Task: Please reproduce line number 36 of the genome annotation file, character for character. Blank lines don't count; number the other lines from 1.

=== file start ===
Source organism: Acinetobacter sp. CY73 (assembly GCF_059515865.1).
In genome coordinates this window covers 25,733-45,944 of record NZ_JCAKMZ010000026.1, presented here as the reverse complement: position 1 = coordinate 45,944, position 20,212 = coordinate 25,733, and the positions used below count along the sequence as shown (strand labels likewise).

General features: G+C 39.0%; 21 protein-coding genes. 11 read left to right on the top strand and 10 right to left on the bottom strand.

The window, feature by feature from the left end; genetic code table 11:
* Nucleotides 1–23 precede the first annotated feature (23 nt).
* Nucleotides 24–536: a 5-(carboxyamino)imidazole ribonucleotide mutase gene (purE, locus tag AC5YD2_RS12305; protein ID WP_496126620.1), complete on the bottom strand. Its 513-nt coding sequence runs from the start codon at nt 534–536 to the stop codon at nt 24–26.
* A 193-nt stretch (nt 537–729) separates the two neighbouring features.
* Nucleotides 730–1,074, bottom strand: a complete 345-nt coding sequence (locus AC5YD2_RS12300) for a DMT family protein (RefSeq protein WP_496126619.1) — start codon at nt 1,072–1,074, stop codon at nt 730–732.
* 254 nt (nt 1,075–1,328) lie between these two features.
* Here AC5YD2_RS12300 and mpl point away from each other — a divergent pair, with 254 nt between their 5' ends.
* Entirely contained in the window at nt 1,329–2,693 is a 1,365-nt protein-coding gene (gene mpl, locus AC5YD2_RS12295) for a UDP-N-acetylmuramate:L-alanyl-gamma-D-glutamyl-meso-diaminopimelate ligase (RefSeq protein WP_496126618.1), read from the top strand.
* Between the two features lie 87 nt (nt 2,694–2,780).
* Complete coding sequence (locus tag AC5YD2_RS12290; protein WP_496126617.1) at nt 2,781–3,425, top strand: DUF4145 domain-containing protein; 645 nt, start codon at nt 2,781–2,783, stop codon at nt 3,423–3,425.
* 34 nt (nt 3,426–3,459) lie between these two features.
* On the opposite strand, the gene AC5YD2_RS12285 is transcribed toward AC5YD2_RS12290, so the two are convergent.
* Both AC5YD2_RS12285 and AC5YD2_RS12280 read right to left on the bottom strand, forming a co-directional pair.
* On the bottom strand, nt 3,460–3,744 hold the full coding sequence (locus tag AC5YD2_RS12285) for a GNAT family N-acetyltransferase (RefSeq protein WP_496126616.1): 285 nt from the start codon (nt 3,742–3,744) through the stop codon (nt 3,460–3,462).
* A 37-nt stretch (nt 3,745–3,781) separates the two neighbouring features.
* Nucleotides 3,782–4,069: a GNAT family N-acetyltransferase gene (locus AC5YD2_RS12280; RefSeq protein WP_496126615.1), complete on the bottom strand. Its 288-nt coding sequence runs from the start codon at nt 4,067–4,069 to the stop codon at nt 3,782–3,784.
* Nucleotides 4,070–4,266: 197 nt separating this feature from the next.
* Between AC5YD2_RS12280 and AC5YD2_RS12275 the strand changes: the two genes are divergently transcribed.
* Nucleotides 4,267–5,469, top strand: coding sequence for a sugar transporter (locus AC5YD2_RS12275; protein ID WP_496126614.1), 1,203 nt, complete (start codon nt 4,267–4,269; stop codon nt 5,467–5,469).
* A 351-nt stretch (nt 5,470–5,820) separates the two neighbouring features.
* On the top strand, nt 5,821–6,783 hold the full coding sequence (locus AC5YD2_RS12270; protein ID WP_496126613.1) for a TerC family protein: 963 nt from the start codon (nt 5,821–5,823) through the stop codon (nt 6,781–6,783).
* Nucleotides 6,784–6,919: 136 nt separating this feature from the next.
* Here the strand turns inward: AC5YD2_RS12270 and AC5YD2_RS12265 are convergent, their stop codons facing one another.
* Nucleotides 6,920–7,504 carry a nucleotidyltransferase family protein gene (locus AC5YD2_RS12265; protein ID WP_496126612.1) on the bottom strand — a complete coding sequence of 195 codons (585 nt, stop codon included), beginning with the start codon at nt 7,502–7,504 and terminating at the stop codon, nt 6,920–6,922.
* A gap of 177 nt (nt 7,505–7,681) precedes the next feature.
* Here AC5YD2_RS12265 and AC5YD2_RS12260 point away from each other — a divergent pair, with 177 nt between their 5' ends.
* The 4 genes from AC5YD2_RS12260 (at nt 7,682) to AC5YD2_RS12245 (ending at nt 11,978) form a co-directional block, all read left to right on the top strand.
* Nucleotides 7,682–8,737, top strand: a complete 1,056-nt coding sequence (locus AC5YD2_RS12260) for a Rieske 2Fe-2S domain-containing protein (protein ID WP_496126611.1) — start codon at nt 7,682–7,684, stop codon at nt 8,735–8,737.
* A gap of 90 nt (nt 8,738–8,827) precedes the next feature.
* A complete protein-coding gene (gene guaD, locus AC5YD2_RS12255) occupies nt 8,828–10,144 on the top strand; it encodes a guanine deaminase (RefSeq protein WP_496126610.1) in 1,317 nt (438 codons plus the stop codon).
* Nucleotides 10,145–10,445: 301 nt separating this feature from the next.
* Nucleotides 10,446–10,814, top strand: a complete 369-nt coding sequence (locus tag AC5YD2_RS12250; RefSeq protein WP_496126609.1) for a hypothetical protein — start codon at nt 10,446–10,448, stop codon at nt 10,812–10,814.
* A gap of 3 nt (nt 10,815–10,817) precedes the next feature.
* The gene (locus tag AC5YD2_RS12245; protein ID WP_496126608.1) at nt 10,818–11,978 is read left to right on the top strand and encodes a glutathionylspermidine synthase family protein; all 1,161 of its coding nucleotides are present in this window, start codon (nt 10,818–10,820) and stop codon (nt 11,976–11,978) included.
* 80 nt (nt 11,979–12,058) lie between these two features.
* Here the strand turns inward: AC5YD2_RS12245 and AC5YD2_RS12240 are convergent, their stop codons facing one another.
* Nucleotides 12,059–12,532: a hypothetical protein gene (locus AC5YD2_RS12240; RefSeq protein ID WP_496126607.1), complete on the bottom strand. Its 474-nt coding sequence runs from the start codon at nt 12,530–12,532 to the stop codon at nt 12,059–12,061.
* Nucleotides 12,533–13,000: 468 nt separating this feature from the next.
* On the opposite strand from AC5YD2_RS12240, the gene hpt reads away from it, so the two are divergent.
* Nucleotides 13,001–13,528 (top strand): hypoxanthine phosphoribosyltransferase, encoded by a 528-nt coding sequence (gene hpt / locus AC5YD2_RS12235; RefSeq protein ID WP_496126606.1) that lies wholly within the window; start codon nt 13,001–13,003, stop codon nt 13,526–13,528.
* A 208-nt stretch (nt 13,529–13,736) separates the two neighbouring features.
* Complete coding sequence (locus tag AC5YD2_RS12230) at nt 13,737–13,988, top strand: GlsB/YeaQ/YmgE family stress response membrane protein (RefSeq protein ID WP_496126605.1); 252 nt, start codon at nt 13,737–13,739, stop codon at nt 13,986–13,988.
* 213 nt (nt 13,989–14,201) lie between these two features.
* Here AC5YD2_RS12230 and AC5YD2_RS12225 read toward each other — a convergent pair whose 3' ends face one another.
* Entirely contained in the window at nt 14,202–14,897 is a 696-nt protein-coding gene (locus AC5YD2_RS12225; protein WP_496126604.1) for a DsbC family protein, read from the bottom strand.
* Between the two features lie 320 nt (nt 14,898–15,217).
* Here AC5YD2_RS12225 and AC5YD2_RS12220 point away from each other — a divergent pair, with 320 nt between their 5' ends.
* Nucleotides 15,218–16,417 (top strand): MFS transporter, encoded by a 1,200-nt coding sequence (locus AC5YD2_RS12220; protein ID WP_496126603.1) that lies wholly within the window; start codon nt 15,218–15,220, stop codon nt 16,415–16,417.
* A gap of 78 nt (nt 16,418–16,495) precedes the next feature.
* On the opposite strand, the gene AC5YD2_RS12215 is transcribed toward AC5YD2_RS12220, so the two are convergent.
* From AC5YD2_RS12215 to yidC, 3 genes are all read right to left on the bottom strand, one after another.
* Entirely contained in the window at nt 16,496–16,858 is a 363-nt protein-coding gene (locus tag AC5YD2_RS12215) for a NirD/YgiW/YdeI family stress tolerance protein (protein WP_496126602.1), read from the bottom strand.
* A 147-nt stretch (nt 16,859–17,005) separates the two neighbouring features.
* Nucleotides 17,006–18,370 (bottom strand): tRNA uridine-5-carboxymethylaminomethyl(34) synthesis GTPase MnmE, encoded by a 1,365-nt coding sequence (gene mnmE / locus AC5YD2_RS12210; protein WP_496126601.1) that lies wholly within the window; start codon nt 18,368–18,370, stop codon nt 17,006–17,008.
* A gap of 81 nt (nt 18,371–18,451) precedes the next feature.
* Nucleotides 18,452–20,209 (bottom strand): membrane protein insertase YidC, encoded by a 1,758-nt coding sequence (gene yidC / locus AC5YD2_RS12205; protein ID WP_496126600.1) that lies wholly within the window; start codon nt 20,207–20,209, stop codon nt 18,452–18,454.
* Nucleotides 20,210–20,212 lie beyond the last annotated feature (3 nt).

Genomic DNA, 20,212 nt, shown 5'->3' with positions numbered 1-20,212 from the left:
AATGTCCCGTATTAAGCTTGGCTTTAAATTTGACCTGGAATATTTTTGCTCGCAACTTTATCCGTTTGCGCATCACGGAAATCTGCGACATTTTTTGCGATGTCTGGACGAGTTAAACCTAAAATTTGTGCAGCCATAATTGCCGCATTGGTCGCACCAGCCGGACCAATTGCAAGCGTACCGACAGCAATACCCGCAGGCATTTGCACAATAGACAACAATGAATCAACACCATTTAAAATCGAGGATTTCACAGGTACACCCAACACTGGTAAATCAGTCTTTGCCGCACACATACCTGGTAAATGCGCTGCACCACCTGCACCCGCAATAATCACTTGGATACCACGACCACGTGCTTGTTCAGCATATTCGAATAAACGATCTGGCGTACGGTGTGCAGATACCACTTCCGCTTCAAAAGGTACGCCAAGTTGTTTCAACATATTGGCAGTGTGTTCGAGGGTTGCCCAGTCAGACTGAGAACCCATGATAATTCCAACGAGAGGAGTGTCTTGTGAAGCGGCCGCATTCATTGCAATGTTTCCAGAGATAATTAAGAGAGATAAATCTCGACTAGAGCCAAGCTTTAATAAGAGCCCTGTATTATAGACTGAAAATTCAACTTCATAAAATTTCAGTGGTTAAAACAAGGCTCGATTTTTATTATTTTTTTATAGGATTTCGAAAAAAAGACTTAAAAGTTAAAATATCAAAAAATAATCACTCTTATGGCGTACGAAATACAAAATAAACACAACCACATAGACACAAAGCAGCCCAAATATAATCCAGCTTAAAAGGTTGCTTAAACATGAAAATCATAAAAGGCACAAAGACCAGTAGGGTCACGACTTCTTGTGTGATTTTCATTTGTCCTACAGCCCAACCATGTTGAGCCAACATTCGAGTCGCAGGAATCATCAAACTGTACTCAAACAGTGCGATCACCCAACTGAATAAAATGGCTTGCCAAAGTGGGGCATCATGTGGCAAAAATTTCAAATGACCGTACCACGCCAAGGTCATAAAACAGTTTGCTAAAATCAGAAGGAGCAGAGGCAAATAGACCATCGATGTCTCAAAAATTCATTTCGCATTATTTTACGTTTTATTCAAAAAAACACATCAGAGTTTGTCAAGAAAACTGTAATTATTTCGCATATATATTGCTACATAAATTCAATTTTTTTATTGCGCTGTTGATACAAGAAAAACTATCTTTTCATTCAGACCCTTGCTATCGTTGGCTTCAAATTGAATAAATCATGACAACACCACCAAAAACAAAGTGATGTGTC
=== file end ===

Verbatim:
* A gap of 3 nt (nt 10,815–10,817) precedes the next feature.